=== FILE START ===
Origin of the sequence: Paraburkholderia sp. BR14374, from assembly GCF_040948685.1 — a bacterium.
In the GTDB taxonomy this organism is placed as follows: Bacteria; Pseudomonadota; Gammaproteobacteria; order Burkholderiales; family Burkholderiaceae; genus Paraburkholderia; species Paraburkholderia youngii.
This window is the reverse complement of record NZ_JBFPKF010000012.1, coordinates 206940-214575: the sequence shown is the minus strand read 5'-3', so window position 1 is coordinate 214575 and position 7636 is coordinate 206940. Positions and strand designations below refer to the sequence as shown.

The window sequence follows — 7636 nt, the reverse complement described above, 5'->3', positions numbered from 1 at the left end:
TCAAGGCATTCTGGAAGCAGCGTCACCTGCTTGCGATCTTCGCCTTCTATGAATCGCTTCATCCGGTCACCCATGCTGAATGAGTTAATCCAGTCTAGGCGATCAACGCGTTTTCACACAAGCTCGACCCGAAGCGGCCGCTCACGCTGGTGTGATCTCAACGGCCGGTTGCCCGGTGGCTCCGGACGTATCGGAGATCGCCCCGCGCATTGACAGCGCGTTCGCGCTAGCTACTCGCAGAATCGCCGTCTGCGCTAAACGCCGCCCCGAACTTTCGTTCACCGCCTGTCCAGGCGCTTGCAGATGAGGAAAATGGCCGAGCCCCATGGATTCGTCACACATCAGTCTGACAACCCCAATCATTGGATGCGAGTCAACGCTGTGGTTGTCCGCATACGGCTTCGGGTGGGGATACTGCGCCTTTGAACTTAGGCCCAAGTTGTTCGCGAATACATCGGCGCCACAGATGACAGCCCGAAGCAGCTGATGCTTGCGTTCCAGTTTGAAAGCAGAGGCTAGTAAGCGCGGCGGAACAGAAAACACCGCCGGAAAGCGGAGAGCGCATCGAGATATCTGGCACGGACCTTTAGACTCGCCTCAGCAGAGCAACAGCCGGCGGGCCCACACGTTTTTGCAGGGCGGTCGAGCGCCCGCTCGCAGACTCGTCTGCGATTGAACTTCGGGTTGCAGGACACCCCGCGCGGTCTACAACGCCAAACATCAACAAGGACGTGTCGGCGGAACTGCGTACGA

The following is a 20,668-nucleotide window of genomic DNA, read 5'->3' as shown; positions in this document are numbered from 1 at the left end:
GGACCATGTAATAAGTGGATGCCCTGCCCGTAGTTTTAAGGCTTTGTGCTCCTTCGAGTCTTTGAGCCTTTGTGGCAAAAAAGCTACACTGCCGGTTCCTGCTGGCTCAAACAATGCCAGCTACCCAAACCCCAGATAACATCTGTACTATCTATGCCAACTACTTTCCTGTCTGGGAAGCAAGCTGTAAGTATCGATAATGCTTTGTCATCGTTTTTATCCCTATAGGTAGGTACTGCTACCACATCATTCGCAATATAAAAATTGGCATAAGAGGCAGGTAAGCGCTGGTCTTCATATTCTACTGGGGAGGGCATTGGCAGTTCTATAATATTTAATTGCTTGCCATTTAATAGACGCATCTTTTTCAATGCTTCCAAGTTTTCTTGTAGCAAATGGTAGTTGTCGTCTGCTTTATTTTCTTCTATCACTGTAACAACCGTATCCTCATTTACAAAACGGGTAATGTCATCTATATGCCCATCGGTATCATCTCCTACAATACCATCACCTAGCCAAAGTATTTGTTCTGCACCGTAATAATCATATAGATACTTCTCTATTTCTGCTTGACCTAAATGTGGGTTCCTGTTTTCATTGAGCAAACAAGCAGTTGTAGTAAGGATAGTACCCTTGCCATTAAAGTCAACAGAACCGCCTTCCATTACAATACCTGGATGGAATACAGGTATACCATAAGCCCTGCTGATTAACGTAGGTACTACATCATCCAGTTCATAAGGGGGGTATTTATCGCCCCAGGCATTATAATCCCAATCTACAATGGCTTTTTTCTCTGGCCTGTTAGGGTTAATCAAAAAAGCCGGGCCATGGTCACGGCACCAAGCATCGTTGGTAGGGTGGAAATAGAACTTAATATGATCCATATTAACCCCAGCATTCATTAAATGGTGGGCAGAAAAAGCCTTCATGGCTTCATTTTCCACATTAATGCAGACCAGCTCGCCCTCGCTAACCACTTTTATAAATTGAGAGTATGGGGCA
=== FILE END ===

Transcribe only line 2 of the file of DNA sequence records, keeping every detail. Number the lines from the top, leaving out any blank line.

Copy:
In the GTDB taxonomy this organism is placed as follows: Bacteria; Pseudomonadota; Gammaproteobacteria; order Burkholderiales; family Burkholderiaceae; genus Paraburkholderia; species Paraburkholderia youngii.